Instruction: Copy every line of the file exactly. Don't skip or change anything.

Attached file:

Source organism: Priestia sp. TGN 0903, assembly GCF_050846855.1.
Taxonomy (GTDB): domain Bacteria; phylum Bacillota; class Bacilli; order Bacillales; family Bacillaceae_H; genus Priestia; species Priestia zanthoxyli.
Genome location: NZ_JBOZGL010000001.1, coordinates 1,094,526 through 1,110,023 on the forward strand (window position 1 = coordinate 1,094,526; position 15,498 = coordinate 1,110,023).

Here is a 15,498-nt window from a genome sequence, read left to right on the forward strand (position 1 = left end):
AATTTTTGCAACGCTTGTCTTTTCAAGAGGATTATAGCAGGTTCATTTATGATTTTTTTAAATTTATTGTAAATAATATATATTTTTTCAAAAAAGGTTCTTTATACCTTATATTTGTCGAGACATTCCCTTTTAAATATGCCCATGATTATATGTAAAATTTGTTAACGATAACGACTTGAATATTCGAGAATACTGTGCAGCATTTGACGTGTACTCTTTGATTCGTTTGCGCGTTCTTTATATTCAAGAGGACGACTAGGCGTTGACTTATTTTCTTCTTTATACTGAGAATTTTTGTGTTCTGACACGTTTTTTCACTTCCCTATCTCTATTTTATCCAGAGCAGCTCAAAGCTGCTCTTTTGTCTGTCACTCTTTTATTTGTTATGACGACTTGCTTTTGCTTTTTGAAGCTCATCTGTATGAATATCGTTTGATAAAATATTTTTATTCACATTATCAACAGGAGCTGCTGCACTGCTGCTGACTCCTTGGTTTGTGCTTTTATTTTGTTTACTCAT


Source organism: Priestia sp. TGN 0903, assembly GCF_050846855.1.
Taxonomy (GTDB): domain Bacteria; phylum Bacillota; class Bacilli; order Bacillales; family Bacillaceae_H; genus Priestia; species Priestia zanthoxyli.
Genome location: NZ_JBOZGL010000001.1, coordinates 1,094,526 through 1,110,023 on the forward strand (window position 1 = coordinate 1,094,526; position 15,498 = coordinate 1,110,023).

Here is a 15,498-nt window from a genome sequence, read left to right on the forward strand (position 1 = left end):
AATTTTTGCAACGCTTGTCTTTTCAAGAGGATTATAGCAGGTTCATTTATGATTTTTTTAAATTTATTGTAAATAATATATATTTTTTCAAAAAAGGTTCTTTATACCTTATATTTGTCGAGACATTCCCTTTTAAATATGCCCATGATTATATGTAAAATTTGTTAACGATAACGACTTGAATATTCGAGAATACTGTGCAGCATTTGACGTGTACTCTTTGATTCGTTTGCGCGTTCTTTATATTCAAGAGGACGACTAGGCGTTGACTTATTTTCTTCTTTATACTGAGAATTTTTGTGTTCTGACACGTTTTTTCACTTCCCTATCTCTATTTTATCCAGAGCAGCTCAAAGCTGCTCTTTTGTCTGTCACTCTTTTATTTGTTATGACGACTTGCTTTTGCTTTTTGAAGCTCATCTGTATGAATATCGTTTGATAAAATATTTTTATTCACATTATCAACAGGAGCTGCTGCACTGCTGCTGACTCCTTGGTTTGTGCTTTTATTTTGTTTACTCAT